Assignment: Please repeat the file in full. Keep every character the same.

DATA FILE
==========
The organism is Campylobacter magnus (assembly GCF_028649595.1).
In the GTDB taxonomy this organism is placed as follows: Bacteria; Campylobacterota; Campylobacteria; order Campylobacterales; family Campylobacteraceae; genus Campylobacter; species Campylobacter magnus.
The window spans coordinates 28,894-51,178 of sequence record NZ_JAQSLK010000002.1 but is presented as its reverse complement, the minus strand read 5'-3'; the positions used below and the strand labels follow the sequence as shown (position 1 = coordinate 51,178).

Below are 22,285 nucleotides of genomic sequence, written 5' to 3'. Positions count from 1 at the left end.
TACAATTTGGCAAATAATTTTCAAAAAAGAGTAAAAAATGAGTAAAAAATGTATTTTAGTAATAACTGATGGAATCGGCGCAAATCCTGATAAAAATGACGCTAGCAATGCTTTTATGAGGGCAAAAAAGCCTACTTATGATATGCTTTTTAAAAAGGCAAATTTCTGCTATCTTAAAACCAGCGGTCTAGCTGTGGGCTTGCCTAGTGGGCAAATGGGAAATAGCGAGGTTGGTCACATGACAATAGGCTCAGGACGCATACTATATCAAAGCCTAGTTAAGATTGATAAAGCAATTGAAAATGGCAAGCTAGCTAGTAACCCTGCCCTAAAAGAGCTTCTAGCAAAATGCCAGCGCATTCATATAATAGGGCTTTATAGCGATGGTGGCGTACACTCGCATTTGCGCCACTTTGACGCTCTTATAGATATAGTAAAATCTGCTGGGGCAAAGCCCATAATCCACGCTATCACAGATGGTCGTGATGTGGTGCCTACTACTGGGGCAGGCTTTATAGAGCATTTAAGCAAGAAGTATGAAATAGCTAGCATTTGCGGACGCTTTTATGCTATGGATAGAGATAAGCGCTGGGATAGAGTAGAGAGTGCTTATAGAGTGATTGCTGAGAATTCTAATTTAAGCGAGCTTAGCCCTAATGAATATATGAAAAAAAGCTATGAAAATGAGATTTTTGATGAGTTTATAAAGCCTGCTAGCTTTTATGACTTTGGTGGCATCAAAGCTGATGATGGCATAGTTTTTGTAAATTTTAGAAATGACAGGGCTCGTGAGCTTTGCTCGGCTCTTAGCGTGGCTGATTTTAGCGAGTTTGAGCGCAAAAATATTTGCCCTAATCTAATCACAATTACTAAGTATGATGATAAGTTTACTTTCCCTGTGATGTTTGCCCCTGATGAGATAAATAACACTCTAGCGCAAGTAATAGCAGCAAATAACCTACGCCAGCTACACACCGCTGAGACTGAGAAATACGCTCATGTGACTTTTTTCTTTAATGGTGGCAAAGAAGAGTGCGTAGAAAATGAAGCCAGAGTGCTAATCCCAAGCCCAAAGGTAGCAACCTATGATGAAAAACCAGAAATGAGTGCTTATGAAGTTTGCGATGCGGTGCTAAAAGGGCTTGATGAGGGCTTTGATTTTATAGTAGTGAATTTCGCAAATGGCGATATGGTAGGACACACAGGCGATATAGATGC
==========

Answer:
The organism is Campylobacter magnus (assembly GCF_028649595.1).
In the GTDB taxonomy this organism is placed as follows: Bacteria; Campylobacterota; Campylobacteria; order Campylobacterales; family Campylobacteraceae; genus Campylobacter; species Campylobacter magnus.
The window spans coordinates 28,894-51,178 of sequence record NZ_JAQSLK010000002.1 but is presented as its reverse complement, the minus strand read 5'-3'; the positions used below and the strand labels follow the sequence as shown (position 1 = coordinate 51,178).

Below are 22,285 nucleotides of genomic sequence, written 5' to 3'. Positions count from 1 at the left end.
TACAATTTGGCAAATAATTTTCAAAAAAGAGTAAAAAATGAGTAAAAAATGTATTTTAGTAATAACTGATGGAATCGGCGCAAATCCTGATAAAAATGACGCTAGCAATGCTTTTATGAGGGCAAAAAAGCCTACTTATGATATGCTTTTTAAAAAGGCAAATTTCTGCTATCTTAAAACCAGCGGTCTAGCTGTGGGCTTGCCTAGTGGGCAAATGGGAAATAGCGAGGTTGGTCACATGACAATAGGCTCAGGACGCATACTATATCAAAGCCTAGTTAAGATTGATAAAGCAATTGAAAATGGCAAGCTAGCTAGTAACCCTGCCCTAAAAGAGCTTCTAGCAAAATGCCAGCGCATTCATATAATAGGGCTTTATAGCGATGGTGGCGTACACTCGCATTTGCGCCACTTTGACGCTCTTATAGATATAGTAAAATCTGCTGGGGCAAAGCCCATAATCCACGCTATCACAGATGGTCGTGATGTGGTGCCTACTACTGGGGCAGGCTTTATAGAGCATTTAAGCAAGAAGTATGAAATAGCTAGCATTTGCGGACGCTTTTATGCTATGGATAGAGATAAGCGCTGGGATAGAGTAGAGAGTGCTTATAGAGTGATTGCTGAGAATTCTAATTTAAGCGAGCTTAGCCCTAATGAATATATGAAAAAAAGCTATGAAAATGAGATTTTTGATGAGTTTATAAAGCCTGCTAGCTTTTATGACTTTGGTGGCATCAAAGCTGATGATGGCATAGTTTTTGTAAATTTTAGAAATGACAGGGCTCGTGAGCTTTGCTCGGCTCTTAGCGTGGCTGATTTTAGCGAGTTTGAGCGCAAAAATATTTGCCCTAATCTAATCACAATTACTAAGTATGATGATAAGTTTACTTTCCCTGTGATGTTTGCCCCTGATGAGATAAATAACACTCTAGCGCAAGTAATAGCAGCAAATAACCTACGCCAGCTACACACCGCTGAGACTGAGAAATACGCTCATGTGACTTTTTTCTTTAATGGTGGCAAAGAAGAGTGCGTAGAAAATGAAGCCAGAGTGCTAATCCCAAGCCCAAAGGTAGCAACCTATGATGAAAAACCAGAAATGAGTGCTTATGAAGTTTGCGATGCGGTGCTAAAAGGGCTTGATGAGGGCTTTGATTTTATAGTAGTGAATTTCGCAAATGGCGATATGGTAGGACACACAGGCGATATAGATGC